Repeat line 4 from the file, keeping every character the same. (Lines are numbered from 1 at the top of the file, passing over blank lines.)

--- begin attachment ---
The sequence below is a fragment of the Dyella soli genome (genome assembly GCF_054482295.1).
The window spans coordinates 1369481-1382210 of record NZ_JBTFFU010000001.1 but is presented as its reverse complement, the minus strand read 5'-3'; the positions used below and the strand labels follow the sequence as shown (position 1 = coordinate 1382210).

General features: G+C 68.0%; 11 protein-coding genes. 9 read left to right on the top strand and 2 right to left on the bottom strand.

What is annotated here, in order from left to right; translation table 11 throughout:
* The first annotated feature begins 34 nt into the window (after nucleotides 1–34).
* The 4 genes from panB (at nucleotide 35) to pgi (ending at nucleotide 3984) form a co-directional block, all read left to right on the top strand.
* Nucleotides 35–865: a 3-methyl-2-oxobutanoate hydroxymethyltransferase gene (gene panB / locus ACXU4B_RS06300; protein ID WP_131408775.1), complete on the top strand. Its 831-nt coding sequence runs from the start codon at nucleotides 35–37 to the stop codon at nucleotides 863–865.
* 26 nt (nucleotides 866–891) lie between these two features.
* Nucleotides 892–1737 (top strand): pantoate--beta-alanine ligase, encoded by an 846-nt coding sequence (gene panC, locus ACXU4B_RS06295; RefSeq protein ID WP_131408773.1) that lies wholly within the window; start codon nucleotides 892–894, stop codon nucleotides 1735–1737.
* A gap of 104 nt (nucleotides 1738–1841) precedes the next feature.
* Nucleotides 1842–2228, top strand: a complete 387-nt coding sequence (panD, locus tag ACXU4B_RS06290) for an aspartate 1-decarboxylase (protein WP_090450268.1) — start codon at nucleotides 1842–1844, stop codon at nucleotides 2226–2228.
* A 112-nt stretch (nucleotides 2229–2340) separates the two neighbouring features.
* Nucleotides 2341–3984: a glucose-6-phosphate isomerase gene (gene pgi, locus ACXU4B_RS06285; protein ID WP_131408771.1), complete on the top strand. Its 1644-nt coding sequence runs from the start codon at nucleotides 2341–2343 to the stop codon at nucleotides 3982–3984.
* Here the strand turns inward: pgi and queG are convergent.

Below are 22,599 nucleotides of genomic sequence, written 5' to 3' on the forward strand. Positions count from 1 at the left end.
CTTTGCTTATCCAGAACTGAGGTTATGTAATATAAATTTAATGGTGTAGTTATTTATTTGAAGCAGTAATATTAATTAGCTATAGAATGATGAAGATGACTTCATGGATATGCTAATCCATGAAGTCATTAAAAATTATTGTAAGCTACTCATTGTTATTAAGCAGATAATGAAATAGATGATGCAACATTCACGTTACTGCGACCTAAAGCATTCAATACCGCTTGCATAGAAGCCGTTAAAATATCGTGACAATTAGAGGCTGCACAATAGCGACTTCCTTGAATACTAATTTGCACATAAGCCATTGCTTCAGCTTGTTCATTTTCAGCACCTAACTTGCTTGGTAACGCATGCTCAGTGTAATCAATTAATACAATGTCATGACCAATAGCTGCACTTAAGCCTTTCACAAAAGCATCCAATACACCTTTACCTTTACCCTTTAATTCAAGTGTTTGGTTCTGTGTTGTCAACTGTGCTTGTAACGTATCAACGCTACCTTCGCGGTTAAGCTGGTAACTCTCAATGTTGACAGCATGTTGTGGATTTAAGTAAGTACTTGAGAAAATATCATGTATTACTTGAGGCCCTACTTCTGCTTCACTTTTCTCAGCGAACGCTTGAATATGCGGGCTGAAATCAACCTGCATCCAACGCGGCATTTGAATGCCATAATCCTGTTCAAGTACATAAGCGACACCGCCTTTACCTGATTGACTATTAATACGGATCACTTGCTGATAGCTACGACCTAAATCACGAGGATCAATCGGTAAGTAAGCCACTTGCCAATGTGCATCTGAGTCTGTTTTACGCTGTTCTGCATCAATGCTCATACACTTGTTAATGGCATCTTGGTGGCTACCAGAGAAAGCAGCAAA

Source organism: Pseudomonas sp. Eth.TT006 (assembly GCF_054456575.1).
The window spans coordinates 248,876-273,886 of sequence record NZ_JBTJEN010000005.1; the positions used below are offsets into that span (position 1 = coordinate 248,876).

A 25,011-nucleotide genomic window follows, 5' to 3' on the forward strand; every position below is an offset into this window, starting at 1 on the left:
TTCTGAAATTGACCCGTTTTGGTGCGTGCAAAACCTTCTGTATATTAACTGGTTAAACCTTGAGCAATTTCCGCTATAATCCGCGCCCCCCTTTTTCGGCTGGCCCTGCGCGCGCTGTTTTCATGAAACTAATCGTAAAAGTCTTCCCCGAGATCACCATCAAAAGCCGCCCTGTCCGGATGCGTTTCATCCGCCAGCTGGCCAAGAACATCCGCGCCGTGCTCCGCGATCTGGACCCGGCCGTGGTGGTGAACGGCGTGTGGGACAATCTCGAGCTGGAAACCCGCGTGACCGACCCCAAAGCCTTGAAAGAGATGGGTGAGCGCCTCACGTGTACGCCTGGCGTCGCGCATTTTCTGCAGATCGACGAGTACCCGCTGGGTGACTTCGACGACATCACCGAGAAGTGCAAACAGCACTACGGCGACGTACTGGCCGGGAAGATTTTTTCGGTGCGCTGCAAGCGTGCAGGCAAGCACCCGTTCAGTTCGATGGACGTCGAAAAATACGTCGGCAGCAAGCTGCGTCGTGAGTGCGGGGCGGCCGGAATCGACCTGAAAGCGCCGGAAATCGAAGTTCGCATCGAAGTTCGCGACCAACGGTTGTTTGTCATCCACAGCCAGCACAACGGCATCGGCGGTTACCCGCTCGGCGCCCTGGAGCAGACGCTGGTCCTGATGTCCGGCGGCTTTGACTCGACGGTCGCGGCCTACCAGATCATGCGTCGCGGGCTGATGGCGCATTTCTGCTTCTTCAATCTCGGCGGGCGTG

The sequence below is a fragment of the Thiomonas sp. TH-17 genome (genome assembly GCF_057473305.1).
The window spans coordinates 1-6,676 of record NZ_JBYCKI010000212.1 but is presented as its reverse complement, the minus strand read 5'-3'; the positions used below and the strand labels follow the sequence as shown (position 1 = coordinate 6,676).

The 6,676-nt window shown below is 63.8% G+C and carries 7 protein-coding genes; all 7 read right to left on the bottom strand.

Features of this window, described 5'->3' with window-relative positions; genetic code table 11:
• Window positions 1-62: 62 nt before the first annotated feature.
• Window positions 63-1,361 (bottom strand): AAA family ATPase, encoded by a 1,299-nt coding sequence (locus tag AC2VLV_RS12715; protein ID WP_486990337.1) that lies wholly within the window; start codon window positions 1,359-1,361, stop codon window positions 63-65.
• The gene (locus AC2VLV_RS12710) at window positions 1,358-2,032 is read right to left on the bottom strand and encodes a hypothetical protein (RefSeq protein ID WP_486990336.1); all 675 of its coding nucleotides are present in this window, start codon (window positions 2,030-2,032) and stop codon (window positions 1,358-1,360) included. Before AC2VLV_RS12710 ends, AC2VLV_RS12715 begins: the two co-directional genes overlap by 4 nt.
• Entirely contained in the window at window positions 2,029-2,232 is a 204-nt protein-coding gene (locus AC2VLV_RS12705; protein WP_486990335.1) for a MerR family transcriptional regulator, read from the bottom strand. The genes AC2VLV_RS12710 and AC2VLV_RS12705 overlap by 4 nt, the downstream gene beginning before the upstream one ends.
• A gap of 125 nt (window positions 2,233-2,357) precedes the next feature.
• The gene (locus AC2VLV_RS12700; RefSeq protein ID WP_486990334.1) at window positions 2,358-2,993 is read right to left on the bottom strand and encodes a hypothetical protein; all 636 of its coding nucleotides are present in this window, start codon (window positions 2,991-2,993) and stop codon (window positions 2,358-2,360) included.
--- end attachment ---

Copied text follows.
What is annotated here, in order from left to right; translation table 11 throughout: